Jewish Museum performance[edit]

The Jewish Museum in New York gives special thanks to Steve Cohen on their web site for graciously donating his performance. Steve was invited to entertain at a private dinner for their Chairman of the Board, Museum Director and top donors, following the opening of the museum’s new Houdini exhibition. The exhibit ran October 29, 2010 until March 27, 2011[14]

Miracles at Midnight[edit]

In March 2009, Cohen launched a new show titled Miracles at Midnight which is billed as the world's most exclusive magic show.[15] Audiences are limited to only twenty guests, and the show is held only once monthly, at midnight on the last Saturday of each month. Like Chamber Magic, this presentation also takes place in a private suite at the Waldorf Astoria.[16]

Theater of Wonder[edit]

On January 12, 2012, Cohen debuted his new stage show Theater of Wonder at Carnegie Hall in New York City.[17] The two-hour solo performance was the first magic show to appear in the famous music hall in 38 years. The performance took place in the 268 seat Weill Recital Hall.

Lost Magic Decoded documentary[edit]

Cohen created, starred in and co-executive produced a two-hour television special for The History Channel, titled Lost Magic Decoded. The special premiered on October 18, 2012 to critical acclaim.[7] In Lost Magic Decoded, Cohen traveled across three continents to locate vintage magic tricks that have not been seen for hundreds of years. Amongst others, he demonstrated such classic tricks as: The Turk (a chess-playing automaton), Think-a-Drink (a kettle that pours any beverage called for),[18] the Light and Heavy Chest, the Indian rope trick, and the Bullet catch.

Television appearances[edit]

Cohen has appeared on numerous talk show and news programs, including Late Show with David Letterman, CNN, Martha Stewart Living, CBS Sunday Morning, The History Channel, The Morning Show with Mike and Juliet, The Richard and Judy Show, and Night Talk on Bloomberg Television.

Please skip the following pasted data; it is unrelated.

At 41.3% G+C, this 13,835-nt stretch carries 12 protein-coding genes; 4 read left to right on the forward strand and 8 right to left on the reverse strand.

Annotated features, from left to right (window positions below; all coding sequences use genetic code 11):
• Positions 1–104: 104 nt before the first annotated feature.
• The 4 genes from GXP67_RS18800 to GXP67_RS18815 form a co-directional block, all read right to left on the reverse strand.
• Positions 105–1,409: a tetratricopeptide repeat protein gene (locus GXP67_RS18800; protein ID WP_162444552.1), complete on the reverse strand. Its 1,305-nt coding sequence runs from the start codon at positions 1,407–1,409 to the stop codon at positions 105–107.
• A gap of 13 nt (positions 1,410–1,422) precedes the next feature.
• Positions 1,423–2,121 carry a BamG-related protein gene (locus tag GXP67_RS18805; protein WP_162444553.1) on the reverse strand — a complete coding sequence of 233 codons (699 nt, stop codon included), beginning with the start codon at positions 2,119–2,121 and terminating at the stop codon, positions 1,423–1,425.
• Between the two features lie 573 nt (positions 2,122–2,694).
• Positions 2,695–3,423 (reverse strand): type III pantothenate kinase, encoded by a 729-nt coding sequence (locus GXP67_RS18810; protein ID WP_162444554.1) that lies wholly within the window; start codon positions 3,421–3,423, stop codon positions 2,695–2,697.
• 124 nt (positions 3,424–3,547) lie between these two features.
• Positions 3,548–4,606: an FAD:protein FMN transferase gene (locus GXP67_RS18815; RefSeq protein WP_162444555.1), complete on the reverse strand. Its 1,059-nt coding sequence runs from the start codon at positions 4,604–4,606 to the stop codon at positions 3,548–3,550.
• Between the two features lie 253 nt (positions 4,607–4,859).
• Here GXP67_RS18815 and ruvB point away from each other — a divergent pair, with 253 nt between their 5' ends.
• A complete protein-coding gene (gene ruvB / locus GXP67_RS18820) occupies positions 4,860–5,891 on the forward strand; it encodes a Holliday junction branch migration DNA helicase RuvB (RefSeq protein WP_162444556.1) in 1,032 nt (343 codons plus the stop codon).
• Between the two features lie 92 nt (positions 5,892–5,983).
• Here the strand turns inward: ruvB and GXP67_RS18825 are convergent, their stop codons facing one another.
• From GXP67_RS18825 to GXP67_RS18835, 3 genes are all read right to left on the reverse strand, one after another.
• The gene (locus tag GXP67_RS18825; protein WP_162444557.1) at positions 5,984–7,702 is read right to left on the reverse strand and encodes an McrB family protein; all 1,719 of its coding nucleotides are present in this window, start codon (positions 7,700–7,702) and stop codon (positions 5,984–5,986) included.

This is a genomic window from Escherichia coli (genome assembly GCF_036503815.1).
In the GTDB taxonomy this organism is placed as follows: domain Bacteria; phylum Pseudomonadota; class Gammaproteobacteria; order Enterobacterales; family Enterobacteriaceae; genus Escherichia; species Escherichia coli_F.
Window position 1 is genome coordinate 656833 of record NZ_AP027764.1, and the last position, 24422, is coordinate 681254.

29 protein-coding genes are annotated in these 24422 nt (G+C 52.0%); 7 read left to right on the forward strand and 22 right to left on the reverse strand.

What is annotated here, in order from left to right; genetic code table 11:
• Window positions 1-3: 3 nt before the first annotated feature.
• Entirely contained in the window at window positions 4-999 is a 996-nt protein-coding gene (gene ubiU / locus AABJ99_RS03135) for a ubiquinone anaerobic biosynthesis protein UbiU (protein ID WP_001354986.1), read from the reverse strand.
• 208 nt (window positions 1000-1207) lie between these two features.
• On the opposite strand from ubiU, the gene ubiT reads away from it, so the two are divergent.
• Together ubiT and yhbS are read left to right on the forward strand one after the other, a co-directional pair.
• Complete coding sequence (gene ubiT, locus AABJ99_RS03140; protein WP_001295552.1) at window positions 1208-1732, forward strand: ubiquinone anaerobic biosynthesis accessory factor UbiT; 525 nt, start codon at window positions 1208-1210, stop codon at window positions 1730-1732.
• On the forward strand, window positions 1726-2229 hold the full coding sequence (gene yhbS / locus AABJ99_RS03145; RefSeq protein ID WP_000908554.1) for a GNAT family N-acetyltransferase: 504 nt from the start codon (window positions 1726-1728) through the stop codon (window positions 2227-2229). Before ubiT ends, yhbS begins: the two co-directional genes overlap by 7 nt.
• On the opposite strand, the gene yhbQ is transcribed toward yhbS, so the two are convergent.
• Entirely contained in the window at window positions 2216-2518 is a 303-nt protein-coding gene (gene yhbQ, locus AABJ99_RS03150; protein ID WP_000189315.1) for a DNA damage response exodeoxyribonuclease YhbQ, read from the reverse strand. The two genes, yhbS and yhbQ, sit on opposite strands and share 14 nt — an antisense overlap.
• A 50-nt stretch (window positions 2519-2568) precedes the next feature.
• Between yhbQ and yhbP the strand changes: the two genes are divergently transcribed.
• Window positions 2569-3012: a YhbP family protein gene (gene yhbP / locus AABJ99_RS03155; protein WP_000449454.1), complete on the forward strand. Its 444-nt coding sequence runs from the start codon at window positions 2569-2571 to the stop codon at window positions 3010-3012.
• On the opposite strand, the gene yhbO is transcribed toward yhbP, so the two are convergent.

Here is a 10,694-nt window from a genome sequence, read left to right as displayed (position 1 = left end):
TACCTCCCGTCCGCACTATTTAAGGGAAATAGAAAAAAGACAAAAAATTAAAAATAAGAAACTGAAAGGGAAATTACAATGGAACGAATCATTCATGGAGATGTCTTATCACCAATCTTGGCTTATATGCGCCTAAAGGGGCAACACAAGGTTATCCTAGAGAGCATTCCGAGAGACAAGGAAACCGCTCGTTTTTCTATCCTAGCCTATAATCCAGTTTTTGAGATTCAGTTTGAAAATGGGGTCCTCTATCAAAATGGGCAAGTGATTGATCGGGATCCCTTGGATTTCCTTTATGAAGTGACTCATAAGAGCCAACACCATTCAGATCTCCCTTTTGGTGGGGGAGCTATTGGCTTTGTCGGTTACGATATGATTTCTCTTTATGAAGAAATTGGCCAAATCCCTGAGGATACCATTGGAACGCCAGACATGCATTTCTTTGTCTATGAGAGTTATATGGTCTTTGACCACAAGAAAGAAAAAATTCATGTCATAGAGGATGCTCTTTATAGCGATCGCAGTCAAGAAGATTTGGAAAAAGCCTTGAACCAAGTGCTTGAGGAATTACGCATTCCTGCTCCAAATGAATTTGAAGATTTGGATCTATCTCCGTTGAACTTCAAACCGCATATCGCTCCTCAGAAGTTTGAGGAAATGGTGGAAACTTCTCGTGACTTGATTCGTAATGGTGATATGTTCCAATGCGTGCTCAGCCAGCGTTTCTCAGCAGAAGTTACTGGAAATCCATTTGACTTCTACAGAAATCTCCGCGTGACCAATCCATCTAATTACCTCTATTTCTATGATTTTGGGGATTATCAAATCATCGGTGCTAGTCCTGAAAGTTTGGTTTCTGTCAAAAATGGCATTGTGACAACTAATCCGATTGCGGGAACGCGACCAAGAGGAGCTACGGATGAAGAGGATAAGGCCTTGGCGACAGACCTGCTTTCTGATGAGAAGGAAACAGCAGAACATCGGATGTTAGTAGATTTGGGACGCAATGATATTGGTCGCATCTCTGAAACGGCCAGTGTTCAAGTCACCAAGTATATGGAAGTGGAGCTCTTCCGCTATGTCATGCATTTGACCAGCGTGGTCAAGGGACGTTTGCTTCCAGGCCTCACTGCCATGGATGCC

1. ^ a b c d Neumeister, Larry (January 24, 2007). "NYC Magician Shares Psychological Tricks". The Washington Post.
  2. ^ a b Miller, Matthew (October 10, 2005). "Magician to the Rich".
  3. ^ Brunner, Jeryl (December 22, 2016). "Where Will Steve Cohen The Millionaires' Magician Take His Show Next".
  4. ^ "Inventor's Profiles". TenyoWorld.
  5. ^ Lowenstein, Kate (July 4, 2007). "Sleight difference". Time Out.
  6. ^ "Lost Magic Decoded" (Press release). A+E Networks. October 4, 2012.
  7. ^ a b Genzlinger, Neil (October 17, 2012). "Now You See It: Tales of Amazing Illusions". The New York Times.
  8. ^
  9. ^ "Levy Innovation: About Mark Levy, Positioning and Branding Expert". Retrieved September 25, 2014.
  10. ^ "Johann N. Hofzinser". Johann N. Hofzinser. Retrieved September 25, 2014.
  11. ^ "Magician Steve Cohen brings night magic to Pennsylvania Ave". Retrieved September 25, 2014.
  12. ^ Wayne Kawamoto. "Steve Cohen Chamber Magic". About. Retrieved September 25, 2014.
  13. ^ "review_show_one_man_jack". Archived from the original on September 25, 2014. Retrieved September 25, 2014.
  14. ^ "Magician Knows the Trick to Pleasing a Crowd". Los Angeles Times. Retrieved September 25, 2014.
  15. ^ Vickers, Dodd (March 29, 2007). "Miracles at Midnight". The Magic Newswire.
  16. ^ Cox, Gordon (July 17, 2009). "Magician's 'Miracles' sells out". Variety.
  17. ^ Kreinin Souccar, Miriam (January 1, 2012). "Magician takes tricks to Carnegie Hall". Crain's New York Business.
  18. ^ "Think-a-Drink". MagicPedia.

External links[edit]